The postcard image was used to document my statement that “Mayhew didn’t like having the actual story behind ‘ugly Jew’ made public.” This principle requires that as little copyrighted material as possible be used to support the proposition in question. However, Mayhew did a remarkable job creating an image to vent her spleen. The inclusion of the whole was required to show much work she put into the project, which demonstrated the depth of her feeling.

PRINCIPLE: Fair use applies to illustration in news reporting.

Even if Mayhew had included a message reacting to the charge of libel to go along with that postcard, it still would have been–as an act of gall–so remarkable as to warrant inclusion. People like me reporting on the situation with harassment in the skeptical movement have faced a great deal of minimization of both the hostility displayed toward people like Rebecca Watson and the degree to which that hostility has motivated charges of Rebecca and others being “unskeptical” or libel like Mayhew’s. That postcard makes such minimization much more difficult. It has immense value as an illustration of the problem.

Those two uses are what make my inclusion of her picture in that blog post fair use. They transform the work from a bratty “fuck you” to documentation and illustration of a problem I’ve been reporting on for quite some time.

Mayhew has no legal grounds for demanding the removal of that picture. If she files a DMCA takedown notice, I’ll file a counter-notice, and I will prevail. I think she knows this too. That’s why she’s continuing to threaten me rather than taking action. This is just one more piece of her harassment and libel campaign that has carried on for more than a year.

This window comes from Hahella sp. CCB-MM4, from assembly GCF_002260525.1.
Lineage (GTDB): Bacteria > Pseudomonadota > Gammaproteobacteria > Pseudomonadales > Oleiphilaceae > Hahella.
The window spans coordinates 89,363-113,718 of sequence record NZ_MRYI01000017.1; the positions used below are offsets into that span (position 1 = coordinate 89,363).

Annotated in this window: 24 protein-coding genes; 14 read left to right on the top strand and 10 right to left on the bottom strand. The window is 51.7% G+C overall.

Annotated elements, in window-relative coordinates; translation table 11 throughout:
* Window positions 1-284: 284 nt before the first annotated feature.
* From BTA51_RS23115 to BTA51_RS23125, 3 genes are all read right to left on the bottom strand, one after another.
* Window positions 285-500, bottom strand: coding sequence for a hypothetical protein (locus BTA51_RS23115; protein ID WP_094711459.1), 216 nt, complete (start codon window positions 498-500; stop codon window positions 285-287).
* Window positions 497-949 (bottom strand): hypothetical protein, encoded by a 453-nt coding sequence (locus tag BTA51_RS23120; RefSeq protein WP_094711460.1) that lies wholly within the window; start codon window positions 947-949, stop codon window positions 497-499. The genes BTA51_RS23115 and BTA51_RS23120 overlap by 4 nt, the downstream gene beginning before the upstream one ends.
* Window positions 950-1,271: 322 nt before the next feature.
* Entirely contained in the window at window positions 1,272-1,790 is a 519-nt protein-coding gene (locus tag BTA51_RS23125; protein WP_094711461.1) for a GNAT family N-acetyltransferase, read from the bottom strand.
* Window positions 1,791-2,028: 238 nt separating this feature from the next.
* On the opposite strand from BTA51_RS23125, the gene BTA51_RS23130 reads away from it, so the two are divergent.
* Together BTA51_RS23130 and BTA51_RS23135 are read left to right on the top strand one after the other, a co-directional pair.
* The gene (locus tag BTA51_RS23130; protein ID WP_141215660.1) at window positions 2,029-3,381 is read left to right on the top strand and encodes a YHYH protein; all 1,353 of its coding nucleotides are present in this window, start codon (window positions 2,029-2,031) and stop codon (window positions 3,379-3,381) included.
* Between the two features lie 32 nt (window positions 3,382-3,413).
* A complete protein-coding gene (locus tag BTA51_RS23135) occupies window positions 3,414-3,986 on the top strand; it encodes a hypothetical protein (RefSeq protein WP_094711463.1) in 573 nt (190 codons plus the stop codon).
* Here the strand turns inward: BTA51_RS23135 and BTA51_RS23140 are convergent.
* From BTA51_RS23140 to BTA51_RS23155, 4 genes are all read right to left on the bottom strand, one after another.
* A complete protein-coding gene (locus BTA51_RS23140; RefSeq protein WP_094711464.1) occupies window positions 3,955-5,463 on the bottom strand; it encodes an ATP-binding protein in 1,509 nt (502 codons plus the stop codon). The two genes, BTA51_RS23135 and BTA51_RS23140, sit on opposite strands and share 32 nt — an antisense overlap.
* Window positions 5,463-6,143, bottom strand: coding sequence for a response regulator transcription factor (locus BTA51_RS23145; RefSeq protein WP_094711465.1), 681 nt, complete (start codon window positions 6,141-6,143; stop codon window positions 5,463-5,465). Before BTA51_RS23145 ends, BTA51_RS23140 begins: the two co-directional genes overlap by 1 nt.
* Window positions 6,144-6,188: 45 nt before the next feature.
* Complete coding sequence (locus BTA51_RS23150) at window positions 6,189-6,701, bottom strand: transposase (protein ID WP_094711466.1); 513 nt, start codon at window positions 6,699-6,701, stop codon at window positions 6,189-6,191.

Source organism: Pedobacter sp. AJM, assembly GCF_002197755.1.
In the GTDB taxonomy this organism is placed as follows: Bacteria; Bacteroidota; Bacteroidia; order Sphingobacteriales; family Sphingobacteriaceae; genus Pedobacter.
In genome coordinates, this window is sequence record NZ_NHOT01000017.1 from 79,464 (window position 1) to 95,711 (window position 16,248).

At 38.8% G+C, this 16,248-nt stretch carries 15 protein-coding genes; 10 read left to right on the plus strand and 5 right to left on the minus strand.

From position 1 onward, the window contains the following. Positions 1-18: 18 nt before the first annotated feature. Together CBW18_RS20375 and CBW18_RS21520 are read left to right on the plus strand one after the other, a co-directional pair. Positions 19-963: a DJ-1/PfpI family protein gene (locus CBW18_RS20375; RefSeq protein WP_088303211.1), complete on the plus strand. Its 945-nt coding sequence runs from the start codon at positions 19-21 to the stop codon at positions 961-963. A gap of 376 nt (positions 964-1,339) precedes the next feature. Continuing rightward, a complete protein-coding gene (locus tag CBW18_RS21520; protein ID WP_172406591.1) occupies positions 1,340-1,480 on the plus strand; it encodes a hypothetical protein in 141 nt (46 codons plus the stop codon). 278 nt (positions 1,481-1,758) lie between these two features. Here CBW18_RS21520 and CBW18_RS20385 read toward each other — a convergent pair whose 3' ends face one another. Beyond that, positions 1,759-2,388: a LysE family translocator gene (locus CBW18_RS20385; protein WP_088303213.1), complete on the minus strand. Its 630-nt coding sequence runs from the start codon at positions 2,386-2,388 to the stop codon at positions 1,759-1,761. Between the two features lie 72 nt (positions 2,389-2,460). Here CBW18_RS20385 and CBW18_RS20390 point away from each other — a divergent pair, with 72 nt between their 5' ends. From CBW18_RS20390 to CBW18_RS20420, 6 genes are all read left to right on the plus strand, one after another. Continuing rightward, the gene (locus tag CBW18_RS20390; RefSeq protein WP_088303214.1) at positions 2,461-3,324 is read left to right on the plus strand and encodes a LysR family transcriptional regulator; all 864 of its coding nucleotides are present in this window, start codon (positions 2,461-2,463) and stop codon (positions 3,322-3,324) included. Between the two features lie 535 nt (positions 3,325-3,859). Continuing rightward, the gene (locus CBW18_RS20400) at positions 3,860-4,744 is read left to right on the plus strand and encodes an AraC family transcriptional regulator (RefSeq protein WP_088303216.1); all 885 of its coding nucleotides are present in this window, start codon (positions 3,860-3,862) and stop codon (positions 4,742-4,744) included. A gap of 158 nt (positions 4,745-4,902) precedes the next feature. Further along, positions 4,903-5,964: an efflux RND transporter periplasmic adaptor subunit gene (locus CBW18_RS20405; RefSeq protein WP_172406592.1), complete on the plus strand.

In Which Sara Mayhew Abuses Copyright to Harass

19 thoughts on “In Which Sara Mayhew Abuses Copyright to Harass

  1. 2

    What a pathetic and creepily obsessive person. I struggle to see the point, the end-game, the payoff, the reward, the whatever-it-is that Mayhew gets out of constantly poking other people (unless she enjoys publicly embarrassing herself). Whatever the initial source of her disagreement/s with and eventual hatred for you, Stephanie (and Rebecca and everyone else), most grownups would’ve just spined up and moved on by now; instead, Mayhew’s output – especially her twitter feed – is a one-note symphony of inexplicable, incandescent hatred.

    As for her art, well, I had no idea who she was before she boarded the FtB/Skepchick hate-train. She’s effectively prevented me from caring; it makes me wonder how many other potential fans she’s turned off by this weird behaviour. Her art could be Miyazaki-brilliant or high-school-standard, derivative otaku-hime crap; I will probably never know.

  2. 4

    Sorry to go OT with art criticism, but that is not how necks. Why didn’t the artist just trace the line of the neck and shoulders in the original? The poor girl looks like a pez dispenser.

  3. 6

    A beautiful example of the Streisand effect. Now more people will know she traces artwork, more people will know of her obsession with a few bloggers, and her reputation will be much worse than if she’d just let things slide. Your excellent takedown will only drive the point home, Zvan. Bravo!

  4. 7

    Well, yes, but compare the postcard to the original it was traced from. There’s no way you can blame this one on the anime. In the original, the neck is about half as wide as the head – which is already artistic license – and it meets the collar of her clothing and the collar bones of her shoulders naturally after only a short distance. In the traced version, the neck is a skinny stick, one third the width of the head, that extends straight down like a ruler – way too far down – into a torso that has not been corrupted by the least attempt at anatomy. I don’t even know what’s going on there. In the back (why can we even see back there?) there’s a sort of ridge of… shoulder? Torsoblob? that runs behind the neck. In the front, the neck seems to just taper off into a trail of vapor. Like Slimer.